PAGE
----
After the death of his son an heir Arthur, and then his wife Elizabeth of York and their new-born daughter Katherine, it can be said that the personality of Henry VII changed somewhat. He was never the charming and larger than life persona his son Henry came to be, his earlier reign was characterized by caution and a strong economic sense. But even so, he had been described as amiable and friendly even if dignified in manner. He was also described as highly intelligent. But after the loss of two children and a beloved wife, his personality was now characterized by avarice and outright suspicion. Shortly after the death of his wife, Henry himself got very sick and came close to death, only allowing his mother Margaret Beaufort to attend to him.
When Arthur was gone, Henry arranged a papal dispensation for the marriage between his younger son Henry and Catherine of Aragon as they through the initial marriage had become to close in affinity, being viewed by church as brother and sister. The years leading up to the wedding to Henry was no picnic for Catherine, with Henry VII treating her rather harshly, but that´s a story for another post.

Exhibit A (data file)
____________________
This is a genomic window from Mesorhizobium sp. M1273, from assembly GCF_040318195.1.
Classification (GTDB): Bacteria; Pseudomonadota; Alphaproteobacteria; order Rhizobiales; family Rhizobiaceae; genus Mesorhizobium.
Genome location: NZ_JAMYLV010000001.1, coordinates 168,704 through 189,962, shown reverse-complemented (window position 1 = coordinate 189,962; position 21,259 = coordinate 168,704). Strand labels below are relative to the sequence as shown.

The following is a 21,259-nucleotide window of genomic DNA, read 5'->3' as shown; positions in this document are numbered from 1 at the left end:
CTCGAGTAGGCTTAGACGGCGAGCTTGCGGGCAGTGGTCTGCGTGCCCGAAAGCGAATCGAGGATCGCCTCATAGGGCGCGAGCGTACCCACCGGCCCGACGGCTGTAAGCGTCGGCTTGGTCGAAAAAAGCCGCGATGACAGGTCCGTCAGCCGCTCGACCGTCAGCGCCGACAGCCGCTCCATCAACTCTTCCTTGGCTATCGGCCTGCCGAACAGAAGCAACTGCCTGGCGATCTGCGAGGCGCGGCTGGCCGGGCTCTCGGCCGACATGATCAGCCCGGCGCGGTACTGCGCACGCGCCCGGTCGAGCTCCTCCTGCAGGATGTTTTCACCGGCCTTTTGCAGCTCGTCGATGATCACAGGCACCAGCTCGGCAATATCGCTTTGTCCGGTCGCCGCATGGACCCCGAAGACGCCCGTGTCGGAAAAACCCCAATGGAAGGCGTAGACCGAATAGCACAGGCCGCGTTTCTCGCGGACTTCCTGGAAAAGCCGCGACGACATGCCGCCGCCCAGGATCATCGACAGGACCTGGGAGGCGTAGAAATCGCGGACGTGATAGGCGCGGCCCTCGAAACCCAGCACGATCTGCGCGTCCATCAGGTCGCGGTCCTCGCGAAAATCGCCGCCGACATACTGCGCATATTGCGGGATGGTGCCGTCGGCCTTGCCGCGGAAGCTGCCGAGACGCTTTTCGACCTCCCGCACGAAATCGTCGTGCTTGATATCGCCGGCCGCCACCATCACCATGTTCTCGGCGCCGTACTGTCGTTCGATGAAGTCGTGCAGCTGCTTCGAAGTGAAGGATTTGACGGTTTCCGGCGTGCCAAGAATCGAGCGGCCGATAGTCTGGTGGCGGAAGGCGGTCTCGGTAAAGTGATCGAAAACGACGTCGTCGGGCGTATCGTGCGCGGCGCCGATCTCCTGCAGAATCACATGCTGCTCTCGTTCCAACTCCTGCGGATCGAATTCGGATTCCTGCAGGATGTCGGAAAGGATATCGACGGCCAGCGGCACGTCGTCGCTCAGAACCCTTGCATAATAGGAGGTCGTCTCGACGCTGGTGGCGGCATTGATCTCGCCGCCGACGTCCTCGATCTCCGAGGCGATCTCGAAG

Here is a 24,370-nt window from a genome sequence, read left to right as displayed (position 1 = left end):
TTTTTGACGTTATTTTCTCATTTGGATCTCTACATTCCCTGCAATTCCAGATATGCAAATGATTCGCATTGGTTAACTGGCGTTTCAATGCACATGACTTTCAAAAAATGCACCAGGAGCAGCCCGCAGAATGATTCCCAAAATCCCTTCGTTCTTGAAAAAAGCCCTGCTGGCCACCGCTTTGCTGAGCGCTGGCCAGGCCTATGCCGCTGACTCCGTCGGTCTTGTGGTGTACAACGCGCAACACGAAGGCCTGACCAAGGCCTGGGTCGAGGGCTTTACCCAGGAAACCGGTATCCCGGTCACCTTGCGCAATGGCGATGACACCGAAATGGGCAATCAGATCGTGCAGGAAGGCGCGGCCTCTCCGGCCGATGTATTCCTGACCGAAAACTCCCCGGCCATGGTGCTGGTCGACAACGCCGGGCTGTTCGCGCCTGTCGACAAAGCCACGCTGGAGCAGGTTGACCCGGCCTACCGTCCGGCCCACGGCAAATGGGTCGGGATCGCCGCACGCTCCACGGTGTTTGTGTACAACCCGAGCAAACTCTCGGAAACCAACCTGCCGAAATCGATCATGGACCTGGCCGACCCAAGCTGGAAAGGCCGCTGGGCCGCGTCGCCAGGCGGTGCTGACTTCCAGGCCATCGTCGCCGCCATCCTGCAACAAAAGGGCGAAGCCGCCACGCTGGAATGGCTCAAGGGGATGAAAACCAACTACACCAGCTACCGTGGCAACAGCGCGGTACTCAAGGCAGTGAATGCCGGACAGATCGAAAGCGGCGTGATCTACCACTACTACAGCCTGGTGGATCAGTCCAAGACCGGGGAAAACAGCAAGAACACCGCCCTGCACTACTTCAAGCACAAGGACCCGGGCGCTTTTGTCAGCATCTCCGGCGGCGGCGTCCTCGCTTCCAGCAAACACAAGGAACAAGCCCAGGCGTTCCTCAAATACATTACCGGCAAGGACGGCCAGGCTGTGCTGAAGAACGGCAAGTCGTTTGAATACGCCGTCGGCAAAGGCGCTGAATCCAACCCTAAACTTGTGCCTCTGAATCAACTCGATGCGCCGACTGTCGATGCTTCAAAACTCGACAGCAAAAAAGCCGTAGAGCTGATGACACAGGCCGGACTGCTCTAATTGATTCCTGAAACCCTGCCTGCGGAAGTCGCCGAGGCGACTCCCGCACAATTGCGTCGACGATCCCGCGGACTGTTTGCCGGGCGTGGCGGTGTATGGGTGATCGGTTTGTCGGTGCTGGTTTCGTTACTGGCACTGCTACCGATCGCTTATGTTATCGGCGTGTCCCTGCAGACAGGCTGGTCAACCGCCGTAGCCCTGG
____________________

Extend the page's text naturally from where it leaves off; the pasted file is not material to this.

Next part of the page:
Henry VII himself made vague plans to marry Joan, recently widow Queen of Naples, and he sent ambassadors to her to find out about her physical attractiveness. With them, they had a list describing what kind of physical features Henry expected in a future wife, and it´s hard not be touched by the fact that they basically was a description of Elizabeth of York, something that to me effectively put to shame all current day suggestions that there was no love between Henry VII and his Queen.
At the end of February, Henry VII travelled to Richmond, maybe to prepare for his own death. He had been sick in tuberculosis for quite some time, and once at the palace, he stopped receiving the foreign ambassadors arriving, who instead had to curtsey to an empty throne of estate and thereafter be received by the young prince and heir to the throne, Henry. By late march, it was obvious that Henry the King was dying.
By the evening on 20th of April, Henry had begun fading, but according to his mother´s confessor, John Fisher he struggled to hang on, “abiding the assaults of death” for up to 27 hours. When the first Tudor king finally passed away, it is said to have been with what at the time was considered an exemplary death with his eyes firmly fixed upon the crucifix held up in front of him.
When he died, Henry left behind him a solvent and reasonable united England. His death was kept secret for two days, and on the 24th of April, a new king was proclaimed
He was buried at Westminster Abbey, beside his Queen Elizabeth of York, in the chapel he had commissioned for the purpose.
Source: The Winter King, The Dawn of Tudor England – Thomas Penn
Henry VII – Stanley B Chrimes